Last year several public/private collaborative efforts were established by industry, academia, Congress, and federal and state governments to establish working guidelines to cultivate and train the next generation of cybersecurity technicians. The public/private effort should continue to establish incentives for public service such as paid education/free tuition, higher federal worker pay authority, and part-time employee rotational sharing arrangements between industry and government. As connectivity permeates every aspect of our lives, being cyber secure is an imperative and developing more cybersecurity workers is critical to cybersecurity success.”
Supervisory Special Agent, FBI
ACTIVE SHOOTERS AND TARGETED VIOLENCE: “The FBI’s Behavioral Analysis Unit 1 (BAU-1), Behavioral Threat Assessment Center (BTAC) is concerned about threats and acts of targeted violence. The BTAC defines targeted violence as, ‘An incident of violence where an assailant chooses a particular target prior to a violent attack.’ These threats/acts may result from a personal grievance, they may be ideologically based or oftentimes may even be a combination of the two. Targeted violence can be perpetrated by an individual/lone actor or even groups of individuals sharing the same grievance(s)/ideology. Examples of targeted violence cover a variety of events and may include terrorist attacks, whether international or domestically inspired, school shootings and workplace violence.
There is no ‘profile’ of an individual intent on engaging in a violent act. Violent offenders cross gender, ethnicity and ages. Additionally, acts of targeted violence are rarely impulsive, emotion-driven or spontaneous. People just don’t ‘snap.’ Instead, perpetrators of pre-conceived violence engage in behaviors that precede and are related to their attacks. They consider, plan and prepare before engaging in acts of targeted violence. These behaviors are often observable and detectable thereby providing an opportunity for disruption of the intended violence.
Persons of concern are best addressed by utilizing a comprehensive, multi-disciplinary approach to assessment and intervention. These assessments are highly individualized and should be treated as such. A holistic assessment, including bio-psycho-social aspects of the person of concern, is paramount to effectively manage a person of concern. Specifically, a 360 degree, in-depth examination of the person of concern should include, amongst other things, a review of their mental health, their background and social support network.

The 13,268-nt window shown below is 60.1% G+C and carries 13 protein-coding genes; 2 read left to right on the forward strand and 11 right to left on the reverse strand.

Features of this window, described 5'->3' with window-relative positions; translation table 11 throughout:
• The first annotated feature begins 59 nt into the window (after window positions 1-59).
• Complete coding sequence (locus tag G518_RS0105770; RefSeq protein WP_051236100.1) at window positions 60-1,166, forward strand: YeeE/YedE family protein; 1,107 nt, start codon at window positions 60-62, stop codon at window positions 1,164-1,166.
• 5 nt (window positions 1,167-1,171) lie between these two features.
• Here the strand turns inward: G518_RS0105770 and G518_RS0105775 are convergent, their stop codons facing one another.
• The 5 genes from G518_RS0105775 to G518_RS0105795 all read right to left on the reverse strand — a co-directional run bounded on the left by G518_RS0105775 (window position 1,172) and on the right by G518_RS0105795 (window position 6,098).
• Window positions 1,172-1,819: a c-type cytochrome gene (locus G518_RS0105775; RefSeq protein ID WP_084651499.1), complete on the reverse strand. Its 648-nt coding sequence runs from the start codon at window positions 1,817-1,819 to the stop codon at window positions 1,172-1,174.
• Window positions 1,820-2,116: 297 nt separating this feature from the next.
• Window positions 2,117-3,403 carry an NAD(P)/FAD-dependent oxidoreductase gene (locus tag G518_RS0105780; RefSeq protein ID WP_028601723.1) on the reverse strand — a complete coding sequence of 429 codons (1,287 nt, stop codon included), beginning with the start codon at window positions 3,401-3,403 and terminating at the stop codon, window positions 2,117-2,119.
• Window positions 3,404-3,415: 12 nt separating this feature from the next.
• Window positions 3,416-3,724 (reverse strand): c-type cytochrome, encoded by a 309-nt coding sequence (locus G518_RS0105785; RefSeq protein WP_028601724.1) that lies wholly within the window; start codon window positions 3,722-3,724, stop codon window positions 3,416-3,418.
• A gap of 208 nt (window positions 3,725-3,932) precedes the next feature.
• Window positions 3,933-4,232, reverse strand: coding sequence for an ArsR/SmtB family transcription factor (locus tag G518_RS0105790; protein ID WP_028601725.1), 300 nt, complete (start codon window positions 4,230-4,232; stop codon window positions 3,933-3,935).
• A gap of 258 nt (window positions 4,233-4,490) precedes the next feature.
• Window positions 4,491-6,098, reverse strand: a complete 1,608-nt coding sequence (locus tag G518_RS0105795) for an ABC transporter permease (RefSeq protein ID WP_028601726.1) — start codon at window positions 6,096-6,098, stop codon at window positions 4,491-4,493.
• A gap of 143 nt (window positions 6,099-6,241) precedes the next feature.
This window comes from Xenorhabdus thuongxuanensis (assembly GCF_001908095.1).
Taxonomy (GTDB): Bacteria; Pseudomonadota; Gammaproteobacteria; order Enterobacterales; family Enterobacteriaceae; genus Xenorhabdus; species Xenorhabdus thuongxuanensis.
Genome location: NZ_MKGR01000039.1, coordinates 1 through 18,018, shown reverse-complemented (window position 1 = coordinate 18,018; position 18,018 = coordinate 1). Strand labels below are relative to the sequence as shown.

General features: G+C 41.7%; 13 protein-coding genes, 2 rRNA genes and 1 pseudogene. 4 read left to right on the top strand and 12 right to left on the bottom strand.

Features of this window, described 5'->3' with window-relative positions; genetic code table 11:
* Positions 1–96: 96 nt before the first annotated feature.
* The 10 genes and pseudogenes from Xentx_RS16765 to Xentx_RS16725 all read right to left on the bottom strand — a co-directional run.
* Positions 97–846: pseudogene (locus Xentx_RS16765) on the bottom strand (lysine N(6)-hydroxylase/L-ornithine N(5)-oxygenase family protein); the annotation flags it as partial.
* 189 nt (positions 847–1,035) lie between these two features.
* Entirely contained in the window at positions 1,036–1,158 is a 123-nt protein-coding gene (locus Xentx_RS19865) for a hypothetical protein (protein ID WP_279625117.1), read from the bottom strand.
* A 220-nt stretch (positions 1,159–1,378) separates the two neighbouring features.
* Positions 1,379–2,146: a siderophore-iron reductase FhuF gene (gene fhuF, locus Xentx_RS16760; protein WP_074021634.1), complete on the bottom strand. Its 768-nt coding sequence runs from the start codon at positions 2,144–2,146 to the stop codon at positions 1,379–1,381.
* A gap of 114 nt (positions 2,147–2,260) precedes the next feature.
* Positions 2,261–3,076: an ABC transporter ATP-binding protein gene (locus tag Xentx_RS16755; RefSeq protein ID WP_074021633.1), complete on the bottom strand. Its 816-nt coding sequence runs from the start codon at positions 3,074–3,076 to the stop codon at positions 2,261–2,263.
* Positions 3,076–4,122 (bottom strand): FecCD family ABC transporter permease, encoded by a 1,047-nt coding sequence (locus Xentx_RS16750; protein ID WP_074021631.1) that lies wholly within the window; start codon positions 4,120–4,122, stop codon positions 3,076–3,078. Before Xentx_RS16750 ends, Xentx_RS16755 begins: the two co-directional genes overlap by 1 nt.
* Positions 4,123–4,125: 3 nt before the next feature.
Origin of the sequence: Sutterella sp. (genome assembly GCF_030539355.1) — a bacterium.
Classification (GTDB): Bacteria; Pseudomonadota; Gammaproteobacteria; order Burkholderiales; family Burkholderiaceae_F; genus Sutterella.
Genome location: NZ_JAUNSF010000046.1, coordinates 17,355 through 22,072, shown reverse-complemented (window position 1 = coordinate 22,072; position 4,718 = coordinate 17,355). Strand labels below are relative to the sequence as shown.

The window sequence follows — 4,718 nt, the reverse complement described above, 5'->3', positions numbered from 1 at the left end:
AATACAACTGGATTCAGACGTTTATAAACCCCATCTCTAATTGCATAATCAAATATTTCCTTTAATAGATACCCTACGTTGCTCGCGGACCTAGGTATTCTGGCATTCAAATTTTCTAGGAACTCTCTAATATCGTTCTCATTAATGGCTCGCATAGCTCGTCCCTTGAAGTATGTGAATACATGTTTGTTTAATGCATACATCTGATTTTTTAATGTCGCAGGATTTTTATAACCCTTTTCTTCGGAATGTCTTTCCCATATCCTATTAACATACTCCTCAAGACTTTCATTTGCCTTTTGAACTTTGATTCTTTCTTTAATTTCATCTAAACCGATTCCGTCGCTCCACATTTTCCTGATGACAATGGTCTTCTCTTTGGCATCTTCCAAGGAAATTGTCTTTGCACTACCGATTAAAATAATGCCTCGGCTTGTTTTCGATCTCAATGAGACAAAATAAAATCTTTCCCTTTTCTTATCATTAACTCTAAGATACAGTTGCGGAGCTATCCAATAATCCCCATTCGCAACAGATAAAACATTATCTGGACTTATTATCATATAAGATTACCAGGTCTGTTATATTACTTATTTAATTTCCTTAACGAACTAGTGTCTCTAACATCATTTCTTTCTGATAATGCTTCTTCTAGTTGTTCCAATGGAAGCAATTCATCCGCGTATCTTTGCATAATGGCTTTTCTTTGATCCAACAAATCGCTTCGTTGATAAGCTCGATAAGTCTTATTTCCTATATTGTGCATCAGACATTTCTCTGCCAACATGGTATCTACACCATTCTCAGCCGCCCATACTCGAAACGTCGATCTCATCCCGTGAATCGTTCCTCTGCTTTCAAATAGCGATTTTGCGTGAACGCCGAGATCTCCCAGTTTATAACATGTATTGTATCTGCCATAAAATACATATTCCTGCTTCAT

The FBI’s BAU-1, BTAC is available to assist with persons of concern and can be reached through your local FBI office’s BAU Threat Management Coordinator.”
Former TSA Acting Assistant Administrator for the Office of Requirements and Capabilities Analysis
TRANSPORTATION SECURITY: “2019: A bow wave is growing in intensity and in depth in terms of the need for a checkpoint screening equipment refresh period. Given that we have 2100-plus checkpoint screening lanes of equipment (approximately 7,000 units) and not enough funding to upgrade, refurbish, or replace this equipment, TSA will need to evolve their security screening process in terms of who and what needs to be screened. In other words, today, TSA looks for a needle or two in a very, very large haystack. In the future, TSA will need to make that haystack much smaller by taking the bulk of low-risk travelers (with confidence that these travelers are truly low risk by enhanced vetting) and allowing them to proceed to the sterile area with a much more reduced screening assessment. This could allow for a major reduction in checkpoint screening equipment at the security checkpoint (less lanes = less equipment).
2020 update: TSA has institutionalized the Capability Acceptance Process (CAP) to facilitate receiving capability such as Transportation Security Equipment (TSE) and other technologies from industry stakeholders and partners. Although this process doesn’t get after making the haystack smaller, which TSA still needs to do, it does allow for industry stakeholders (primarily airlines and airports) to procure and ultimately transfer ownership of TSE listed on the Acceptable Capability List (ACL), which reduces the numbers of TSE that TSA has to upgrade, refurbish, or replace. Having said that, industry stakeholders still need to keep an eye on what falls under the CAP to ensure inherently governmental tasks aren’t being shifted over to the private sector.